Outgoing Niti Aayog Vice-Chairman Arvind Panagariya made a strong case for reforms in bureaucracy, police and judiciary, saying these general legacy issues will have to be addressed for sustained growth in the long term.
Outgoing Niti Aayog Vice-Chairman Arvind Panagariya made a strong case for reforms in bureaucracy, police and judiciary, saying these general legacy issues will have to be addressed for sustained growth in the long term. Panagariya said that although the general reforms may not be necessary to achieve 8-9 per cent growth, they ought be to undertaken for “the good of people”.”The whole civil services, judiciary, police, these are all long standing issues which need to be tackled. All of these don’t have to be solved to get 8-9 per cent growth, but in the longer run for the good of people, we do need reform in bureaucracy, police, judiciary,” he told PTI. Asked if his exit at this juncture will affect reforms, Panagariya said, “Reforms do not happen because of single individuals, certainly not one who is not on the top. Single individual does matter, but that is the person at the very top level. Who is the prime minister is ultimately determines course of the policy.”
Panagariya is scheduled to leave Niti Aayog on August 31 and will be succeeded by well-known economist Rajiv Kumar. About the unfinished agenda, Panagariya added: “Although in terms of reforms, we have made lots of progress, we need a set of reforms which would give impetus to the creation of high productive jobs.”Noting that India has done very well in the capital and skilled labour intensive industries, he said, “Unfortunately, these industries are not large job creators. It is the clothing industry, the footwear industry to some extent and electronics which create large jobs.”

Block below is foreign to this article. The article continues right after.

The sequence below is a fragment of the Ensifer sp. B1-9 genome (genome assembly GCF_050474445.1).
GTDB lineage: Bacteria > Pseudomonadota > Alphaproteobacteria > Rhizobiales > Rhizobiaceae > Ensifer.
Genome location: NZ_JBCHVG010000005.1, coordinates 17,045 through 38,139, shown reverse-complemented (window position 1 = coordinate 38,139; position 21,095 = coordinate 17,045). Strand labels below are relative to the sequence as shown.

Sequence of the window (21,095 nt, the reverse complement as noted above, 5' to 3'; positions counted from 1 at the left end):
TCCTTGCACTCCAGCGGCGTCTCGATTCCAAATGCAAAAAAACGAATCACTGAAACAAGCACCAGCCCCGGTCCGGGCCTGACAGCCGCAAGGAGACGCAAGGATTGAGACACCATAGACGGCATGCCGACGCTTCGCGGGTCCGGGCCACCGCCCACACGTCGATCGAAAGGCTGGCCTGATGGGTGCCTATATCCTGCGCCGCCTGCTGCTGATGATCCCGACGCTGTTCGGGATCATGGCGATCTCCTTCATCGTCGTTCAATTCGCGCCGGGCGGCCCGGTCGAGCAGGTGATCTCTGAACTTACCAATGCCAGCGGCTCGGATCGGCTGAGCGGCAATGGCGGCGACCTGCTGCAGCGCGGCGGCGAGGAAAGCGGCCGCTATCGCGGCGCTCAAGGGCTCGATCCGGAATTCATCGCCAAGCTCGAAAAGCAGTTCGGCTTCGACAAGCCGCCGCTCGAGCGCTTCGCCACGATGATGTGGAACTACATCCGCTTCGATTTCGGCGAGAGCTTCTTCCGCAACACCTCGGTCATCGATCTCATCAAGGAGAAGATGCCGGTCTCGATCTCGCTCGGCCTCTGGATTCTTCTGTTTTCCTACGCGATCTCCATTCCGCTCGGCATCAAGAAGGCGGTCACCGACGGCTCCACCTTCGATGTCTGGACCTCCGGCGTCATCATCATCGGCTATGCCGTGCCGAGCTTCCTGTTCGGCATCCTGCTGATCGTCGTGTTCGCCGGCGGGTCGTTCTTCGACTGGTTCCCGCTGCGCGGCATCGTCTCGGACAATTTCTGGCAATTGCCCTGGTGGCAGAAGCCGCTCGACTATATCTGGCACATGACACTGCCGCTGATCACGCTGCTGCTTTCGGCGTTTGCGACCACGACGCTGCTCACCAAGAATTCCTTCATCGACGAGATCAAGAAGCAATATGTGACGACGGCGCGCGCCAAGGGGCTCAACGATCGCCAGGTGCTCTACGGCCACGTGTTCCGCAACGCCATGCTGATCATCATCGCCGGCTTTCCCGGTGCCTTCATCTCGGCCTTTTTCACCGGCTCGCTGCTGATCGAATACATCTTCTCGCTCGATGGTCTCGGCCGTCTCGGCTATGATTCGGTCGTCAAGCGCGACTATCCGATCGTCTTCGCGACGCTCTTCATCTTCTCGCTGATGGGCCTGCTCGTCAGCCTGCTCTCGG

He underscored the need to step up in these industries to become top exporter and replace China. He also stressed that India needs to make progress on reforms in the electricity sector.Panagariya pitched for re-looking at the Goods and Services Tax (GST) in the next 2-3 years.”We should reassess GST in 2-3 years, and see if we can compress these rates in revenue neutral rate to maybe in two rates,” he said, adding that having too many tax rates produces all kinds of inversion. “So, getting into two reasonable tax rate system might overcome some of these anomalies also.”The GST Council has fixed a four-tier structure for taxation of goods and services at 5, 12, 18 and 28 per cent.